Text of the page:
12.05 - Internet & Society 2000 is now over. Thank you all for a great semester!

12.04 - Papers are in, the course is almost over. If you have any lingering questions regarding course requirements please read the FAQ again and then email ishelp@cyber.law.harvard.edu if your question is not answered there.


1/ Email an electronic copy of the paper to ishelp@cyber.law.harvard.edu by 5pm on Wednesday, November 29th.

2/ Submit a single hard copy of your paper to Professor Zittrain's assistant, Sara Hathaway in Griswold 505 no later than 5pm on Wednesday, November 29th. All papers must have a cover sheet including the names of all students responsible for the paper.

3/ Direct all questions related to submission of papers to ishelp@cyber.law.harvard.edu with "Paper Question" as the subject line.

11.21 - The readings for the student-led class on comparative cyberlaw are now available online in the readings section of the website. The rotisserie question for this week is optional. It is for glory not credit. Note also that it will not operate on the regular schedule. Answers may be submitted until Monday, November 27th at 4:00pm. It will not crank. Enjoy Thanksgiving break!

11.20 - There are new readings at the distribution center for the student-prepared class on comparative cyberlaw on the Monday afternoon (the day after the end of Thanksgiving break). They will also be available online soon. There will be an optional rotisserie question that can be submitted by Monday at noon and will not reverberate.

11.15 - You will all have noticed that the rotisserie question has not yet been posted this week. It will be posted and sent out to you by email soon. You will have extended time to answer the question.

11.10 - Remember that there is NO CLASS on Monday, November 13th. For those of you who are interested, tune in to the webcasts the Berkman Center is doing from the ICANN meetings in LA. On Sunday the Berkman Center is doing a full afternoon of moderated panel discussions on issues facing ICANN. Professor Zittrain will be moderating a panel on New TLDs at 4:30pm (PST). Tune in to the webcast on Wednesday and Thursday to see ICANN in action.

11.6 - Welcome back from fly-out week. Please make sure that you have the new readings which are available at the distribution center and on the website.

10.16 - We are using the remote comment system today. Click here to ask a question.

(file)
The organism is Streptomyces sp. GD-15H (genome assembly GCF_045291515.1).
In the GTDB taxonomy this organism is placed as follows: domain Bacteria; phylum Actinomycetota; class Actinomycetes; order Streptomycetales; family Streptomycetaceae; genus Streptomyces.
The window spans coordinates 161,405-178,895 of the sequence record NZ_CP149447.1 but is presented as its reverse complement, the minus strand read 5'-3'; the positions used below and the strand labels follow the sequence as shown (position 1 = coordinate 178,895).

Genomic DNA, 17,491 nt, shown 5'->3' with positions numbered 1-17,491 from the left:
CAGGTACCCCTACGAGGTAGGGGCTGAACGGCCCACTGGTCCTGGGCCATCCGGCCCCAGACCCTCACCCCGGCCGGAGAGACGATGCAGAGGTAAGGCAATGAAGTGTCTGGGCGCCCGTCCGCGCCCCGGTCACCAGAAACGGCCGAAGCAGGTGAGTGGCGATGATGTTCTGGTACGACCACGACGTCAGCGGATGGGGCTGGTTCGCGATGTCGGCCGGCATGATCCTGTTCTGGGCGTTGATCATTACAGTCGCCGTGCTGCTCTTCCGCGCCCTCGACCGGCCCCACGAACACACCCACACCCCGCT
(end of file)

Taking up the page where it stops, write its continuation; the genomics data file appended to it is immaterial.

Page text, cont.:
10.10 - McIntyre v. Ohio Elections Commission is an interesting case on the topic of anonymous speech which relates to the course topics this week.

10.3 - Paper proposals are due as part of the rotisserie answers this week.

9.19 - Paper proposals are due in two weeks. Students seeking other students with whom to write the paper may want to use the discussion set up for this purpose in the discussion area.

9.19 - Remember to answer the new rotisserie questions by Sunday, September 24 at 5:00 pm.

9.18 - Responses to the responses of other students are due on Tuesday at Noon. They should be thoughtful and need not be lengthy.

9.18 - Panel assignments for September 25 and 26 have been emailed to the panelists. If you have not received an email, you are not on panel.

9.12 - Mentors are available through the Berkman Center Clinical Program to help advise you in choosing a paper topic and working on your papers. If you are interested, please check out the bios of the mentors.

9.11 - The rotisserie has begun. If you have not registered for the courseware you must do so by Tuesday at noon. Visit the courseware page to register, log in, and submit rotisserie answers to the courseware.

9.11 - Panel assignments for Monday, Sept. 18 and Tuesday, Sept 13 have been emailed to panelists. If you have not received an email, you are not on panel.

9.05 - Panel assignments for Monday, Sept. 11 and Tuesday, Sept. 12 are posted in the discussion area of the site. Assignments for the rest of the semester will be available in the discussion area soon. If you cannot participate on panel for your assigned day, please email the teaching fellows at ishelp@cyber.law.harvard.edu. For more information on requirements for panels and panel assignments please see the FAQ.